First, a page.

Irish Civil War
The Irish Civil War (Irish: Cogadh Cathartha na hÉireann; 28 June 1922 – 24 May 1923) followed the Irish War of Independence. It went along with the beginning of the Irish Free State. It was independent from the United Kingdom but stayed a part of the British Empire.
The conflict was between two opposing groups of Irish republicans over the Anglo-Irish Treaty. The forces of the "Provisional Government" (which became the Free State in December 1922) supported the Treaty. The Republican opposition saw it as a betrayal of the Irish Republic (which had been proclaimed during the Easter Rising). Many of those who fought in the conflict had been members of the Irish Republican Army (IRA) during the War of Independence.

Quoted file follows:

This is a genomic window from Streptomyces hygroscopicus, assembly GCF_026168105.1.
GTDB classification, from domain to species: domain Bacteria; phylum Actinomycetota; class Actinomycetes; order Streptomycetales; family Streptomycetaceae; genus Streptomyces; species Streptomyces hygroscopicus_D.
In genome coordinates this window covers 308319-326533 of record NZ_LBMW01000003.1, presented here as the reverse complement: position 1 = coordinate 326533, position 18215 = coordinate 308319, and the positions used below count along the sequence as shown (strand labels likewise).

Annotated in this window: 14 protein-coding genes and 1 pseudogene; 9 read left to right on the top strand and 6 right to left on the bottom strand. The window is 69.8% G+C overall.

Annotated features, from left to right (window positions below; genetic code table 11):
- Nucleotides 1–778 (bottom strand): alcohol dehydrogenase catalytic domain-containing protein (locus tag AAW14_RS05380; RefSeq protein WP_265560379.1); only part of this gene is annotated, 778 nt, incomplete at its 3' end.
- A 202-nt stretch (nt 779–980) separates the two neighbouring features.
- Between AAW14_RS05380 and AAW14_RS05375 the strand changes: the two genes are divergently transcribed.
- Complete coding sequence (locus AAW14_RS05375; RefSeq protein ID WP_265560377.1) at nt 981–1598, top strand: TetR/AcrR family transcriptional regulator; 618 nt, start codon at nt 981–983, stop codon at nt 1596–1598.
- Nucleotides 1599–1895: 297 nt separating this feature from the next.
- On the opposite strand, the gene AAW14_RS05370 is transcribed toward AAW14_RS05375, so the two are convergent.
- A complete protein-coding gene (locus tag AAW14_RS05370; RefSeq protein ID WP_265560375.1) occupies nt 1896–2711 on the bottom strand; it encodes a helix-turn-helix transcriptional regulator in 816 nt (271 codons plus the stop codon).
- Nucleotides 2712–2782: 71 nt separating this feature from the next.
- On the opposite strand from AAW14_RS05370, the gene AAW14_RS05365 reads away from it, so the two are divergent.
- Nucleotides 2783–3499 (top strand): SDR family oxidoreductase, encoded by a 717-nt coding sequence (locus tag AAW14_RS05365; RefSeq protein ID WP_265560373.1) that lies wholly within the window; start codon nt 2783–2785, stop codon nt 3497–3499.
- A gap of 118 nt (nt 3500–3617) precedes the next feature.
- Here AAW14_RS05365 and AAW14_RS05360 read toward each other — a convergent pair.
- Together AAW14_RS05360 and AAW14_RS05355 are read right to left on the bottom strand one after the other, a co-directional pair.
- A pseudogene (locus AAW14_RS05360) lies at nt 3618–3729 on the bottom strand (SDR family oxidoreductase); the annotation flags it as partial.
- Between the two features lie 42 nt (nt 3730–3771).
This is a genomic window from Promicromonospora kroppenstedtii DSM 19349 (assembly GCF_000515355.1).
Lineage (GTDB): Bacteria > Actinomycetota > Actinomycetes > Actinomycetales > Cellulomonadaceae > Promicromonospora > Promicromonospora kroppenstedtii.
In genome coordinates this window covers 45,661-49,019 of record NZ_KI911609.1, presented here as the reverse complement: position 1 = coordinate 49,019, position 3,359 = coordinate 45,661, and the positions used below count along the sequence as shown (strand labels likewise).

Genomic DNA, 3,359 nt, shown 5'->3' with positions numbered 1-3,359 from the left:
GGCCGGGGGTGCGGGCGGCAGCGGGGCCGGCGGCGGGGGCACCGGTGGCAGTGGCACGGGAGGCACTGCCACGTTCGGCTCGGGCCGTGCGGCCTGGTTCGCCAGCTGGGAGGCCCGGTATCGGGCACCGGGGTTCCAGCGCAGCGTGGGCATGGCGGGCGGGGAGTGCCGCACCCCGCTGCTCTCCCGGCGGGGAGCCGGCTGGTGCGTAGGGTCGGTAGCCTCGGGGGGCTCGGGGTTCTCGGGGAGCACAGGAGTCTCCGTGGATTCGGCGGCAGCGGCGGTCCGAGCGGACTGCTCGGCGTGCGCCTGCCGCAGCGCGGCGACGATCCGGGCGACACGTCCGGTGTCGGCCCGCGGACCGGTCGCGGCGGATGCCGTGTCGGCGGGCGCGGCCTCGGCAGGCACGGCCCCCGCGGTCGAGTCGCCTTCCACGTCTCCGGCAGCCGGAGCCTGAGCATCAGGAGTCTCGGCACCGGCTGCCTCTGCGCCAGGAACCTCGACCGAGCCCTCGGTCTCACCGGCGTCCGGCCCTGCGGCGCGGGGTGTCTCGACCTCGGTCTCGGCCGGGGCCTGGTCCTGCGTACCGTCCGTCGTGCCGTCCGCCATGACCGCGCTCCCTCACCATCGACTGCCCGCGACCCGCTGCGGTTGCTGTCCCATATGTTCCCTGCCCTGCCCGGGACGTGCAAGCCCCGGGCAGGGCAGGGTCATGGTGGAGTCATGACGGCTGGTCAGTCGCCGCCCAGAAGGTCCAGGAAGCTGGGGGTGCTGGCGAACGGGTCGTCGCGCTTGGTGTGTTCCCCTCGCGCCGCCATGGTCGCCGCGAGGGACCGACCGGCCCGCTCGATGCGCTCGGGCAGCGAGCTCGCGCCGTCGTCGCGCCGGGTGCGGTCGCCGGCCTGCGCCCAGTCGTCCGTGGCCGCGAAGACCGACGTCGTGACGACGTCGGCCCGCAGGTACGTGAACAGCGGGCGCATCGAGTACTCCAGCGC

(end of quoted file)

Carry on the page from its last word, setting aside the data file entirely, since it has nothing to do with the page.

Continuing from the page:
The Civil War was won by the Free State forces. They had many weapons provided by the British Government. The conflict may have claimed more lives than the War of Independence that went before it. It left Irish society divided and bitter for generations. About 927 people died during the civil war.
- John F. Morrison, The Origins and Rise of Dissident Irish Republicanism (London: Bloomsbury Publishing, 2013), p. 8
- Eric Zuelow, Making Ireland Irish: Tourism and National Identity Since the Irish Civil War (Syracuse, NY: Syracuse University Press, 2009), pp. xxii–xxiii